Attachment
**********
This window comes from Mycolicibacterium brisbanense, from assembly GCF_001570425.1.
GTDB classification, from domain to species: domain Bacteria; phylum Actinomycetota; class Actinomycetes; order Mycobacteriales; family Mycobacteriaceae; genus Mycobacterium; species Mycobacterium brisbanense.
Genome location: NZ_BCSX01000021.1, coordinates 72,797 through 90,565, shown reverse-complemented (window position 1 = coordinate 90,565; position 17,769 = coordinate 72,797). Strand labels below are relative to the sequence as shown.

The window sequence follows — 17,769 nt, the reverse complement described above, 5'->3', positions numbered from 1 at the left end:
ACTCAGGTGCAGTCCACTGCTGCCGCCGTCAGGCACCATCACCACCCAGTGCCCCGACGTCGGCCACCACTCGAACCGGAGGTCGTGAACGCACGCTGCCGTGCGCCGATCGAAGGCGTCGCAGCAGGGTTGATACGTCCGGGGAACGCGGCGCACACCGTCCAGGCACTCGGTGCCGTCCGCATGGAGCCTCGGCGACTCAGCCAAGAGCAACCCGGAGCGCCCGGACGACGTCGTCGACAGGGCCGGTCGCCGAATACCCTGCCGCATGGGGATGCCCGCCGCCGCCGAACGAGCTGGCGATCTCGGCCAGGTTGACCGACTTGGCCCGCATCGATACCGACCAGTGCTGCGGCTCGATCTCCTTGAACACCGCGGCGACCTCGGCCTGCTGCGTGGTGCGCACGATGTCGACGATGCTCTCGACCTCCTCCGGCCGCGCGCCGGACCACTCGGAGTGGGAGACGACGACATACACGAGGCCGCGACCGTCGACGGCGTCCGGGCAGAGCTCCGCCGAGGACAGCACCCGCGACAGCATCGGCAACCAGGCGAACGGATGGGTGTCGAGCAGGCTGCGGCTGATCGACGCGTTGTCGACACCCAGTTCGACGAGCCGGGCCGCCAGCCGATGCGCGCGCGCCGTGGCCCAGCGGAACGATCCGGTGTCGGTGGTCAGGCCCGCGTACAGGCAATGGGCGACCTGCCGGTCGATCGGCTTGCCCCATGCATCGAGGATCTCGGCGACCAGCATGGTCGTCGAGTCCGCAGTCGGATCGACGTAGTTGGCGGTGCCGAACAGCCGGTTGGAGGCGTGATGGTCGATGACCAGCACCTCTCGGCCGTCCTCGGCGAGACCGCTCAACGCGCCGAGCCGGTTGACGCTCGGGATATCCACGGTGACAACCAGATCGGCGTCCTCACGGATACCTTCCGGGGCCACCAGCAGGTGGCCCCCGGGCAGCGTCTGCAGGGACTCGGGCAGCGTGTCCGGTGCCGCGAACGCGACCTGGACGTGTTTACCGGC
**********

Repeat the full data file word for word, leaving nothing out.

This window comes from Mycolicibacterium brisbanense, from assembly GCF_001570425.1.
GTDB classification, from domain to species: domain Bacteria; phylum Actinomycetota; class Actinomycetes; order Mycobacteriales; family Mycobacteriaceae; genus Mycobacterium; species Mycobacterium brisbanense.
Genome location: NZ_BCSX01000021.1, coordinates 72,797 through 90,565, shown reverse-complemented (window position 1 = coordinate 90,565; position 17,769 = coordinate 72,797). Strand labels below are relative to the sequence as shown.

The window sequence follows — 17,769 nt, the reverse complement described above, 5'->3', positions numbered from 1 at the left end:
ACTCAGGTGCAGTCCACTGCTGCCGCCGTCAGGCACCATCACCACCCAGTGCCCCGACGTCGGCCACCACTCGAACCGGAGGTCGTGAACGCACGCTGCCGTGCGCCGATCGAAGGCGTCGCAGCAGGGTTGATACGTCCGGGGAACGCGGCGCACACCGTCCAGGCACTCGGTGCCGTCCGCATGGAGCCTCGGCGACTCAGCCAAGAGCAACCCGGAGCGCCCGGACGACGTCGTCGACAGGGCCGGTCGCCGAATACCCTGCCGCATGGGGATGCCCGCCGCCGCCGAACGAGCTGGCGATCTCGGCCAGGTTGACCGACTTGGCCCGCATCGATACCGACCAGTGCTGCGGCTCGATCTCCTTGAACACCGCGGCGACCTCGGCCTGCTGCGTGGTGCGCACGATGTCGACGATGCTCTCGACCTCCTCCGGCCGCGCGCCGGACCACTCGGAGTGGGAGACGACGACATACACGAGGCCGCGACCGTCGACGGCGTCCGGGCAGAGCTCCGCCGAGGACAGCACCCGCGACAGCATCGGCAACCAGGCGAACGGATGGGTGTCGAGCAGGCTGCGGCTGATCGACGCGTTGTCGACACCCAGTTCGACGAGCCGGGCCGCCAGCCGATGCGCGCGCGCCGTGGCCCAGCGGAACGATCCGGTGTCGGTGGTCAGGCCCGCGTACAGGCAATGGGCGACCTGCCGGTCGATCGGCTTGCCCCATGCATCGAGGATCTCGGCGACCAGCATGGTCGTCGAGTCCGCAGTCGGATCGACGTAGTTGGCGGTGCCGAACAGCCGGTTGGAGGCGTGATGGTCGATGACCAGCACCTCTCGGCCGTCCTCGGCGAGACCGCTCAACGCGCCGAGCCGGTTGACGCTCGGGATATCCACGGTGACAACCAGATCGGCGTCCTCACGGATACCTTCCGGGGCCACCAGCAGGTGGCCCCCGGGCAGCGTCTGCAGGGACTCGGGCAGCGTGTCCGGTGCCGCGAACGCGACCTGGACGTGTTTACCGGC